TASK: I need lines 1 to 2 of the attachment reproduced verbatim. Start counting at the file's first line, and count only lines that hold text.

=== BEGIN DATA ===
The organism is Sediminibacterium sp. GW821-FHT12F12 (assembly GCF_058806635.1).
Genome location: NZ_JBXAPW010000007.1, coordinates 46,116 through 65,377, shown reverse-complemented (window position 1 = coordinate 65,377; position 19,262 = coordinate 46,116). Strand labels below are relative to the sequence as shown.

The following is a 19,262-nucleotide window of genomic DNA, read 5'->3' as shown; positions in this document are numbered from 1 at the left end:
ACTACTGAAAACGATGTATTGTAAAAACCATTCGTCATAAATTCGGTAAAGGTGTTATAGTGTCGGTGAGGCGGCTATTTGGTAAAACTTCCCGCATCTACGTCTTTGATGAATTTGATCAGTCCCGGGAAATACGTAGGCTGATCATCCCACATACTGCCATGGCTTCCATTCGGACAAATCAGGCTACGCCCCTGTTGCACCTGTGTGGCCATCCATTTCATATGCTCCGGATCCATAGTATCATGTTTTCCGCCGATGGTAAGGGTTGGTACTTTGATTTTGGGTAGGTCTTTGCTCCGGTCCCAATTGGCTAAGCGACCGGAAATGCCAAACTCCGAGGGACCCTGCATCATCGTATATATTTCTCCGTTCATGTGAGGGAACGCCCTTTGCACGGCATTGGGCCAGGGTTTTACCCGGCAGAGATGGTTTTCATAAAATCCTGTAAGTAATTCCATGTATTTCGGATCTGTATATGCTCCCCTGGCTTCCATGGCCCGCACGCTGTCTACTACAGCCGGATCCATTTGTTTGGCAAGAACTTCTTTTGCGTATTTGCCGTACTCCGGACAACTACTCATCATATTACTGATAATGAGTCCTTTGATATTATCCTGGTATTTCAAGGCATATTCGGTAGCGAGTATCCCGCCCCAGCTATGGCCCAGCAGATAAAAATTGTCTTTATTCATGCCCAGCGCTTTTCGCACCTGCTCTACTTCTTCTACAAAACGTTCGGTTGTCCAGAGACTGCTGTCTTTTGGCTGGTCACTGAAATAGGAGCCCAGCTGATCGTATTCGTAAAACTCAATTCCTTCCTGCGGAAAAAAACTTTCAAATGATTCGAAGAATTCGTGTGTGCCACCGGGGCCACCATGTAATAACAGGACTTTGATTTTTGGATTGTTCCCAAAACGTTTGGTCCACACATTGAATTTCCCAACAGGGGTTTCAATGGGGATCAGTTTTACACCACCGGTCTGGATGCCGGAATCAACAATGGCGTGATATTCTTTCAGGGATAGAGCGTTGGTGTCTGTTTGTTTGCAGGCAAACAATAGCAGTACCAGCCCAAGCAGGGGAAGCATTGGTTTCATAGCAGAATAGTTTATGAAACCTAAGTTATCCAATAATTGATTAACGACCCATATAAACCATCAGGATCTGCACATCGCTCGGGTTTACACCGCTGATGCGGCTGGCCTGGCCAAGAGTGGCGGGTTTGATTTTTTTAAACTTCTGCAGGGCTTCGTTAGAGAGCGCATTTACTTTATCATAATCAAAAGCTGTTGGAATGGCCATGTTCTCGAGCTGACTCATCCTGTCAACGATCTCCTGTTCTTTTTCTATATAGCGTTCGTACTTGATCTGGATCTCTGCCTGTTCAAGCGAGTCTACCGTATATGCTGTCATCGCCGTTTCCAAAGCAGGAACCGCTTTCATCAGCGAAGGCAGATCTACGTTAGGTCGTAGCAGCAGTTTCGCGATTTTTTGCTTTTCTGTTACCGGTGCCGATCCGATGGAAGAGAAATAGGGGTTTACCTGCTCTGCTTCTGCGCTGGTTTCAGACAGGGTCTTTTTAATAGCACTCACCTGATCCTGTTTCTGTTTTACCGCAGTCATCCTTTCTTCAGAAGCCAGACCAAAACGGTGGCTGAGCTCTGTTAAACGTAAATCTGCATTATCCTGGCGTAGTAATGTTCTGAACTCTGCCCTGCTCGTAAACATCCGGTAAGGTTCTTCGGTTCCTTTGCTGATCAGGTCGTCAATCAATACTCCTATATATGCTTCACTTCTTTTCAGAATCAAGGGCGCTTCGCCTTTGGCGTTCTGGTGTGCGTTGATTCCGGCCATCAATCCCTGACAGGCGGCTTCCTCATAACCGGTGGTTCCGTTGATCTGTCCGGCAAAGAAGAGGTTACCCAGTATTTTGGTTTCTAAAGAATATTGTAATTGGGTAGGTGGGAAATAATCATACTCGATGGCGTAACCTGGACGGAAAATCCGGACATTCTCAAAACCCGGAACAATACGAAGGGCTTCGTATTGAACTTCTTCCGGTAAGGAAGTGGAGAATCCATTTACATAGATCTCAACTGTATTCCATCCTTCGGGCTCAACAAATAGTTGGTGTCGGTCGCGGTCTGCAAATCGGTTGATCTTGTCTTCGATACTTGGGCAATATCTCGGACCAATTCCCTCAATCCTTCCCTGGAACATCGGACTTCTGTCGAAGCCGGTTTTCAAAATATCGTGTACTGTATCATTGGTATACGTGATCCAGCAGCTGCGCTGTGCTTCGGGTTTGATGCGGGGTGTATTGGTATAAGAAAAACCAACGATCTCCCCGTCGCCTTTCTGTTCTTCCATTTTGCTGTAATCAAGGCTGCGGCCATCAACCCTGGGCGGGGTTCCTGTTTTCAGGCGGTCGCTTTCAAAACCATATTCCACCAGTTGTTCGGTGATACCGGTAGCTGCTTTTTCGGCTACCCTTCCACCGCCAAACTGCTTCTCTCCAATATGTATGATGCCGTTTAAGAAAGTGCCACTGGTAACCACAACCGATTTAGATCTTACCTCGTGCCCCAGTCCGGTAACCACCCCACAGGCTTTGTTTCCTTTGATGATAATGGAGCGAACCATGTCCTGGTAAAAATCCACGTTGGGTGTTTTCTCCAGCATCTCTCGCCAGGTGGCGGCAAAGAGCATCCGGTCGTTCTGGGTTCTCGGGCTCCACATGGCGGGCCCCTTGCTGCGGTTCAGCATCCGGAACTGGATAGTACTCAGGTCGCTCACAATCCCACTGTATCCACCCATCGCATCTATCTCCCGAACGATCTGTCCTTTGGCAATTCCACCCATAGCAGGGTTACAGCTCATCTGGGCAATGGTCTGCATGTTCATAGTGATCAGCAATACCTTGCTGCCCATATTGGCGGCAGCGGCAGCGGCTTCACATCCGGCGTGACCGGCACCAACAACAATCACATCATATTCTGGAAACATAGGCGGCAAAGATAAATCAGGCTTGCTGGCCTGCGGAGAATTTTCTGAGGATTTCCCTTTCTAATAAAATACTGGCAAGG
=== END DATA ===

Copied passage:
The organism is Sediminibacterium sp. GW821-FHT12F12 (assembly GCF_058806635.1).
Genome location: NZ_JBXAPW010000007.1, coordinates 46,116 through 65,377, shown reverse-complemented (window position 1 = coordinate 65,377; position 19,262 = coordinate 46,116). Strand labels below are relative to the sequence as shown.